The most eco-friendly places in UK to raise children with access to nature, allotments & farms

The most eco-friendly places in UK to raise children with access to nature, allotments & farms

World News

From Christopher Robin to Peppa Pig, fictional portraits of a happy childhood have long painted characters surrounded by nature and the great outdoors.

However, some towns in the UK can offer a reality at least close to those idyllic visions, new research has found.

The Warwickshire town of Nuneaton and St Austell in Cornwall are the best places in the UK to live an eco-friendly childhood, according to a new survey.

The research measured the access to nature, allotments and public farms as well as the availability of second hand clothes shops and outdoor learning organisations such as forest schools, where children develop through regular activities in natural spaces.

Bath, Oxford, Worcester and Wrexham also featured in the top 10 of the rankings. Experts told i growing up around nature has a huge impact on children’s physical and mental health.

Craig Bennet, chief executive of The Wildlife Trusts, said spending time in nature had huge physical and emotional benefits for children – creating a connection with the environment that should encourage them to protect it.

“The scientific evidence is extremely clear that access and contact with nature is incredibly important for our physical and mental wellbeing, both for individuals and communities at large,” he said.

“People aren’t likely to care about things unless they know about them and so the next generation is much more likely to take action on nature if they’ve experienced it,” he said.

Amelia Freer, a nutritional therapist and bestselling author, said: “Whether it’s swapping a fast-fashion romper for a hand-me-down, or attending a taster day at a forest school, green-parenting can be as simple as making small changes day by day to nourish our children’s connection with the natural world.”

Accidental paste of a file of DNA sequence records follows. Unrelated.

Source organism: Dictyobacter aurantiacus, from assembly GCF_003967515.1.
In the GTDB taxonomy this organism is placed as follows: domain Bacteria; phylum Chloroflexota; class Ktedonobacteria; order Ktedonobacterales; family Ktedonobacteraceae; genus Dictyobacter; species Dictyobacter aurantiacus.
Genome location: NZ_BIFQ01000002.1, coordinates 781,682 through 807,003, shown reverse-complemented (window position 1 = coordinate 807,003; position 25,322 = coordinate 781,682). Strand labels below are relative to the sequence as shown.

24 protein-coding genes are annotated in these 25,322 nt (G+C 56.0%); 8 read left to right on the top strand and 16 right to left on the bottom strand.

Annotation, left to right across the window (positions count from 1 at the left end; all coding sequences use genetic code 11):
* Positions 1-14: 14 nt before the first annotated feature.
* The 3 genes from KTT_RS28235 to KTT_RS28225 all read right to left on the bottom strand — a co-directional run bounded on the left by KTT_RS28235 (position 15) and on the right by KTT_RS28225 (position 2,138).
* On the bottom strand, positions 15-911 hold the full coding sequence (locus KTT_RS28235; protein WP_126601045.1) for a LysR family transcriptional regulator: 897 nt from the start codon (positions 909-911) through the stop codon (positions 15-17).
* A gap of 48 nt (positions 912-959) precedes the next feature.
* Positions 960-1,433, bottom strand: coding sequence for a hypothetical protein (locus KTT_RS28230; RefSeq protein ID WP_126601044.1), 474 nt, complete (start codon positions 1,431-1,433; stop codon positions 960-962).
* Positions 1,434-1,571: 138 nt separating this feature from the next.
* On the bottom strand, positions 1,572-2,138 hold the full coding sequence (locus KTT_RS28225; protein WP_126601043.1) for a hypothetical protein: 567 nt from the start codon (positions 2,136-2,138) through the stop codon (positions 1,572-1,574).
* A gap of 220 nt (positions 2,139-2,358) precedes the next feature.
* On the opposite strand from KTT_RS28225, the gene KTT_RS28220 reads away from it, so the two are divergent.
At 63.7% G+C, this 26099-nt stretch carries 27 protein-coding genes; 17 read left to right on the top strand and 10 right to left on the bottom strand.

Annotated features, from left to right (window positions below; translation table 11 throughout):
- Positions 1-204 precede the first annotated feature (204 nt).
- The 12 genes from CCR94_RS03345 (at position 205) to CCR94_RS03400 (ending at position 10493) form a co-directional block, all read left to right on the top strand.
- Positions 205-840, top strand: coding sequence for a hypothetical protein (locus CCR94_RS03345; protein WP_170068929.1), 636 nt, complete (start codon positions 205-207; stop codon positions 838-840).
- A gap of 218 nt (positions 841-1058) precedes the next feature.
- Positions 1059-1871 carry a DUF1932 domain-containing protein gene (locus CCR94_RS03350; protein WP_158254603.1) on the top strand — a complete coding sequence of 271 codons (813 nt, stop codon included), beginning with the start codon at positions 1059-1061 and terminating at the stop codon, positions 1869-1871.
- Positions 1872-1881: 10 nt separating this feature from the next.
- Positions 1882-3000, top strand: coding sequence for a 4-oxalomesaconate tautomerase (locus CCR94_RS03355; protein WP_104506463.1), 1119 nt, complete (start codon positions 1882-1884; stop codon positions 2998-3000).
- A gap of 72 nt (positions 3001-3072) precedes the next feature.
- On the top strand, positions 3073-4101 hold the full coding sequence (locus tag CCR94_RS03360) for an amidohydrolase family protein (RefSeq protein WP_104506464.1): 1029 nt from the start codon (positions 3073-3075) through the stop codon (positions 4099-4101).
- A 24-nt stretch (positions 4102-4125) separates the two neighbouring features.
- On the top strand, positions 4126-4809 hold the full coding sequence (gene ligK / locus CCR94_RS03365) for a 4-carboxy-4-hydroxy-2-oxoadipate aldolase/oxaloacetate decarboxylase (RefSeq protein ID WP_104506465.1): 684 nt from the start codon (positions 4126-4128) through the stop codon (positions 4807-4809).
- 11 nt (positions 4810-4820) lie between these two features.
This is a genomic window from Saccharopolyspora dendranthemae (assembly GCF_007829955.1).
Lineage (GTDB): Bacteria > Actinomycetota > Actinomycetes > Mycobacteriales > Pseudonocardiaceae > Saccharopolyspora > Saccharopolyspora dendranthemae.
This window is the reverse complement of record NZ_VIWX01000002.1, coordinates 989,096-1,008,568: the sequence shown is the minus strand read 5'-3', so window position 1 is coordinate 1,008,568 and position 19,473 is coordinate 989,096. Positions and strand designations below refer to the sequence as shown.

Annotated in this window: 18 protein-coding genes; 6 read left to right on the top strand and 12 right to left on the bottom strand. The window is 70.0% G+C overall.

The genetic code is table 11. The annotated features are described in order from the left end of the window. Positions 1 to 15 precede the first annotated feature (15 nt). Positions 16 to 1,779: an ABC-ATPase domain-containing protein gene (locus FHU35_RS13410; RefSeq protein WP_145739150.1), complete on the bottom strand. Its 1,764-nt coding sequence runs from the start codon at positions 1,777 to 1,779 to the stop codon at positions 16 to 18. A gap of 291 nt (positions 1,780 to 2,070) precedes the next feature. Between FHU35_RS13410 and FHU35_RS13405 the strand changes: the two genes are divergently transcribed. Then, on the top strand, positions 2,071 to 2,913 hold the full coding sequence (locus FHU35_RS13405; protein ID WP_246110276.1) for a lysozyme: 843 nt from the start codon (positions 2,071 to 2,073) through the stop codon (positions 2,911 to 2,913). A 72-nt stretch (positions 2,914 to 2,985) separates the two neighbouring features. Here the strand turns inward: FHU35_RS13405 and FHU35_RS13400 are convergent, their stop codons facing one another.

Charlotte Lucas, co-founder of the Free Rangers Forest School Nursery, near Bath, said: “How can we expect children to feel ownership over the places they live without feeling a sense of deep connection? Playing and learning in nature promotes a full and sensory connection to place.”

“From spending time in parks and nature, to a family day-out helping at your local beach clean up, encouraging children to become more mindful of the environment can be simple and fun,” said Nick Torday, co-founder of Bower Collective, the eco home and personal product company that produced the report.

The report further boosts the case for immersing children in the environment after a series of government official statistics released in recent months showed that looking after the nature is important to 80 per cent of 8 to 15 year old’s in England, with 83 per cent saying they want to do more to protect it.

Meanwhile, 71 per cent said they recycle, 57 per cent switch off the lights and 52 per cent pick up litter, according to the statistics, taken from a survey of 2,048 children by the government agency Natural England.

And some 44 per cent said they walk, cycle, or take public transport as much as they can and 41 per cent and do things in the garden to help wildlife, they found.

The most eco-friendly places to bring up your children:

1.Nuneaton, Warwickshire

1.St Austell, Cornwall

3.Bath, Somerset

4.Oxford, Oxfordshire

5.Worcester, Worcestershire

6.Wrexham, Wrexham County

7.Watford, Hertfordshire

8.Blyth, Northumberland

9.Woking, Surrey

10.Hereford, Herefordshire

11.Maidstone, Kent

12.Worthing, West Sussex

12.Warrington, Cheshire

How eco credentials were measured

To put together the tool, data was collected from a variety of sources such as Google Maps API to find the total number of farms and allotments across the UK, the National Trust, to get the number of family-friendly destinations.

Second hand website Preloved was trawled for the number of pre-owned childrenswear listings and the number of outdoor learning centres was also collated by researchers.

Once all the data points were collected, in order to normalise the data and ensure that the ranking metric was fair, a per-child formula (per 10,000 children aged 0-15) was used to score the towns and cities in the tool.

Read More